To all HSP’s.. I totally get it! I’ve suffered from Major Depression most of my 55 yrs. I’ve been in therapy for 13 yrs, different medications, I walk every day, I do yoga, I struggle with meditation. I abused alcohol and drugs and went thru a divorce. My story has a long history of emotional, physical and spiritual abuse. I was abusive as well. My journey has so many ups and downs, I still cry on many occasions, although, the emotional charge has lessoned. I hate my job, I feel like a prisoner there. And I attract partners who have mental health issues themselves.
    My dream is to Love my work and find a partner who loves me for who I am and I love her for who she is. As Teal Swan says.. a vibrational alignment.
    I have had suicidal Ideation for a lot of years. I still hide this, for a lot of reasons. Work, family, insurance, judgement etc. Anyone who hides it, knows exactly what I am talking about !
    I try my best to embrace all aspects of life, good , bad, awkward, tolerable, intolerable, every thing. I hope I am at a point in life, where I treat people the way I want to be treated, with respect and dignity!
    I read a post on Facebook recently, it said… “We are not weak for enduring the traumas of our lives, We are Strong beyond belief for facing these challenges, on a daily basis.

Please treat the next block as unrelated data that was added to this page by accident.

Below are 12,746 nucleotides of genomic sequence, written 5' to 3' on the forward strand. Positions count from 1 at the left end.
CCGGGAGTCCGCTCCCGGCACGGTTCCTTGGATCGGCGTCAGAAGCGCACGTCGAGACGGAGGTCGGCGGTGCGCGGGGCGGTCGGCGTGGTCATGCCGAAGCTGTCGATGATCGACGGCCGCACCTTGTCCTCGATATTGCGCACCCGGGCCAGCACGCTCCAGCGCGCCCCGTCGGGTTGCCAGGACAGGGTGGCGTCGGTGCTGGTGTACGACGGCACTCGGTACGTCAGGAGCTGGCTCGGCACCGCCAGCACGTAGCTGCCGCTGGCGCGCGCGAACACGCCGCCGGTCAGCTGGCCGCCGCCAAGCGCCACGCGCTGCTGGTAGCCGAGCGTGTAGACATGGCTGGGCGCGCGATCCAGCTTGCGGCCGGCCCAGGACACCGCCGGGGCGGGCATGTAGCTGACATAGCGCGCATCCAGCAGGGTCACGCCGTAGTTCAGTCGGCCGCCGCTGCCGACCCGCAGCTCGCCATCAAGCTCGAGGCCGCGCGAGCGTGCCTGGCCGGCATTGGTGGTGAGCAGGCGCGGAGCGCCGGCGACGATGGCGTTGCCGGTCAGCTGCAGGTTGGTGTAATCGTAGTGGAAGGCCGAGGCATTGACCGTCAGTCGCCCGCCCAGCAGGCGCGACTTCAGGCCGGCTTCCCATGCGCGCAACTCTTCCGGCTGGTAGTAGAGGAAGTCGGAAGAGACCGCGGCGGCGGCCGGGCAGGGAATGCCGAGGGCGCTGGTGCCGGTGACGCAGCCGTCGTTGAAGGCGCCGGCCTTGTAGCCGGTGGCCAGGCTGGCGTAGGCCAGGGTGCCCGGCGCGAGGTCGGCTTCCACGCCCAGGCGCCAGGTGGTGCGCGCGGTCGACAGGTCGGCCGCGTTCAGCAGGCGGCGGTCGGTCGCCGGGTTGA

I Love You All! 🙂

  • Your story is so beautiful, Lorrie. Thank you for sharing it. I know just how you feel, and am a big fan of crying too! Thank you for sharing <3

  • I am so glad that you are learning this! What important lessons. I am learning and re-learning them too. I think the most important thing is to just keep on walking.

  • …And what a story it is, Kimberly! I hope that all of these words of healing within you keep pouring out. Your journey is beautiful and your sharing matters.

  • Thank you for sharing, Mike! I definitely agree that having a supportive tribe is essential to the healing process. And it is so hard to cut out everyone who doesn’t support our process, isn’t it? Even when they are family. I suppose the choices are all our own to make. Thank you again for sharing your story!

  • I know how you feel, Karen. I am just the same. I think that, if you were to meet as many people like this as there really are in the world (thousands), it may be easier. Struggling alone is what is hardest, you know? I hope you find your tribe. ♥

  • I so agree with you about having all the parts dancing together. Without that light, there’d be no darkness, and vice versa. I am glad that you can appreciate both. ♥